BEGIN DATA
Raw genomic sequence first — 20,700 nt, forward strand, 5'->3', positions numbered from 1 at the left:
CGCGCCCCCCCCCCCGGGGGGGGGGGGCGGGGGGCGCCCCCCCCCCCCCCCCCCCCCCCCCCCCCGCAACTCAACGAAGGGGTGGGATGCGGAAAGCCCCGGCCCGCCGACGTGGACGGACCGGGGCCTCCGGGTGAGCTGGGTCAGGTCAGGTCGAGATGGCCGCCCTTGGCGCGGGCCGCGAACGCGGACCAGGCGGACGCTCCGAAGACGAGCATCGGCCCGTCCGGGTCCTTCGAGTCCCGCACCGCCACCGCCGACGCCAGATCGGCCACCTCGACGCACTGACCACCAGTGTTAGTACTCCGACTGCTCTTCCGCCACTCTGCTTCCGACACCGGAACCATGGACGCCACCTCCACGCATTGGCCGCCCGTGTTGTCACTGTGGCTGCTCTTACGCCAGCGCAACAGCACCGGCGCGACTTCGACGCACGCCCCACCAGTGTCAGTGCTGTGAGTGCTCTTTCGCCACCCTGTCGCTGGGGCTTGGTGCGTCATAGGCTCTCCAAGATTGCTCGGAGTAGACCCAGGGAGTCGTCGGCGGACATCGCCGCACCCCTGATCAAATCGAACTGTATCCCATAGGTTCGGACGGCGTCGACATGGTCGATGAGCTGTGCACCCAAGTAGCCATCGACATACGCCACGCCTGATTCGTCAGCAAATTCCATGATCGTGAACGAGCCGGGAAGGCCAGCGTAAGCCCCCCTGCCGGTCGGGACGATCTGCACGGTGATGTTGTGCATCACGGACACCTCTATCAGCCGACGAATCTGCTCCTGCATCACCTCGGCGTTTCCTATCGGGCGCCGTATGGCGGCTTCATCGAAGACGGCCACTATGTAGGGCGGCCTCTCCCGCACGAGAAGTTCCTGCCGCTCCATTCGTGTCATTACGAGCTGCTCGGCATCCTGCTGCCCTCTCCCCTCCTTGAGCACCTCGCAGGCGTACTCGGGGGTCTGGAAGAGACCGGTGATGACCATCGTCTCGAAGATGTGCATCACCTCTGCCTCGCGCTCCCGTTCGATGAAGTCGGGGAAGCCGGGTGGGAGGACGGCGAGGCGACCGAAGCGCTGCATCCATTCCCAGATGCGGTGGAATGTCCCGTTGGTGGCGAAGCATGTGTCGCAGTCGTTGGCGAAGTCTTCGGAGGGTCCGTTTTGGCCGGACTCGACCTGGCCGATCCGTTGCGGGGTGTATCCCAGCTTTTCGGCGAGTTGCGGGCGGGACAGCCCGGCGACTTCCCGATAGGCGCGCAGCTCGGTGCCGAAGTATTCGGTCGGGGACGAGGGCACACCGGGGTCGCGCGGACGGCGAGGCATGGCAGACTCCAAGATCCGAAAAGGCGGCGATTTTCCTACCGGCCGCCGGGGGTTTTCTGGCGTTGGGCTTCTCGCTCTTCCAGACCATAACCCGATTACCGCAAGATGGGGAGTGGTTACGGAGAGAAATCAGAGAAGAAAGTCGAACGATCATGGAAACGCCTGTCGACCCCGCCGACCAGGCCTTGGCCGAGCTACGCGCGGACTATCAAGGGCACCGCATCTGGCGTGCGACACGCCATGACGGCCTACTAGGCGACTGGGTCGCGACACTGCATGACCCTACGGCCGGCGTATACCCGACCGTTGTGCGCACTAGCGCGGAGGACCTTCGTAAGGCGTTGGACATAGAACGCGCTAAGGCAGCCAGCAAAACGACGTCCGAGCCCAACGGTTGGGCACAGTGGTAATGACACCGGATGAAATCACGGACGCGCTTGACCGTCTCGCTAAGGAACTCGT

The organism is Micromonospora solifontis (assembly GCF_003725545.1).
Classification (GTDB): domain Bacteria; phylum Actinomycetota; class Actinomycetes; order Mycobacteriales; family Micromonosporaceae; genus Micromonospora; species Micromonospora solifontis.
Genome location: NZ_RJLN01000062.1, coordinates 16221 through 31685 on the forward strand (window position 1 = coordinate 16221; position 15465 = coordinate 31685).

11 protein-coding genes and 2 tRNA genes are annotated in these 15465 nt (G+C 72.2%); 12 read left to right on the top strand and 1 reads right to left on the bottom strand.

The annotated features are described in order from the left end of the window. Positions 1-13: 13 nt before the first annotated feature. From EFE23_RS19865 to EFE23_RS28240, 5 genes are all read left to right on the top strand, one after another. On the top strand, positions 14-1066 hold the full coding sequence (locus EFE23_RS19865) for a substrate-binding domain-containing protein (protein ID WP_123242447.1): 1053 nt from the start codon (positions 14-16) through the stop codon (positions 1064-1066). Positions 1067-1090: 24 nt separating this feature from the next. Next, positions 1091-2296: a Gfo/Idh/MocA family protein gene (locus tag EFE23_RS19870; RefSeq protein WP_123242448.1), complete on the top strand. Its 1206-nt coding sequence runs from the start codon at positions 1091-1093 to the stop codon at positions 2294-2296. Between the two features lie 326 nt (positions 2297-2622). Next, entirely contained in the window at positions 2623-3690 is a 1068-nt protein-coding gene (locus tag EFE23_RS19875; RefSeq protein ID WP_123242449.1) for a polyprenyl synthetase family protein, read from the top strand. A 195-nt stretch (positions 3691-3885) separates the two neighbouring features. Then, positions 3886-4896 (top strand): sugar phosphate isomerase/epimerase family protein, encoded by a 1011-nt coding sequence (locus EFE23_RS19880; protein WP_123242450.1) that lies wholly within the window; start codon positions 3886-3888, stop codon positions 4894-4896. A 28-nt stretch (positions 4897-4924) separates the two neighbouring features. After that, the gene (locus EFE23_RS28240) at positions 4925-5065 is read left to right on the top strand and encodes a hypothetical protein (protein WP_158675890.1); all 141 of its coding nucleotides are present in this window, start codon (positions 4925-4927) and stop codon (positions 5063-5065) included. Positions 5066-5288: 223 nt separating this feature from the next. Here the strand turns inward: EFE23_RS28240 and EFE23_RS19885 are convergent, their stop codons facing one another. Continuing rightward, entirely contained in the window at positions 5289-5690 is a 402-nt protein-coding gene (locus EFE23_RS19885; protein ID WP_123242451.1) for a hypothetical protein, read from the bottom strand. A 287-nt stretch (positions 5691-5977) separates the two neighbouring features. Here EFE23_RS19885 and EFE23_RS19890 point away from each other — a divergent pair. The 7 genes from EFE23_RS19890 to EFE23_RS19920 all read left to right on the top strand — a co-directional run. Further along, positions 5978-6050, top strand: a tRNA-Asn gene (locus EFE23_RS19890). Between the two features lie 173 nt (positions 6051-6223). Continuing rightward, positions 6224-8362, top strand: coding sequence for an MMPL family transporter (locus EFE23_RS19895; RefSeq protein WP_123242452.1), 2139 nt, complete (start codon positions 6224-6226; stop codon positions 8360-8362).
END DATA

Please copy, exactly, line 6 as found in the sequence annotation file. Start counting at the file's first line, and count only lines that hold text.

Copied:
11 protein-coding genes and 2 tRNA genes are annotated in these 15465 nt (G+C 72.2%); 12 read left to right on the top strand and 1 reads right to left on the bottom strand.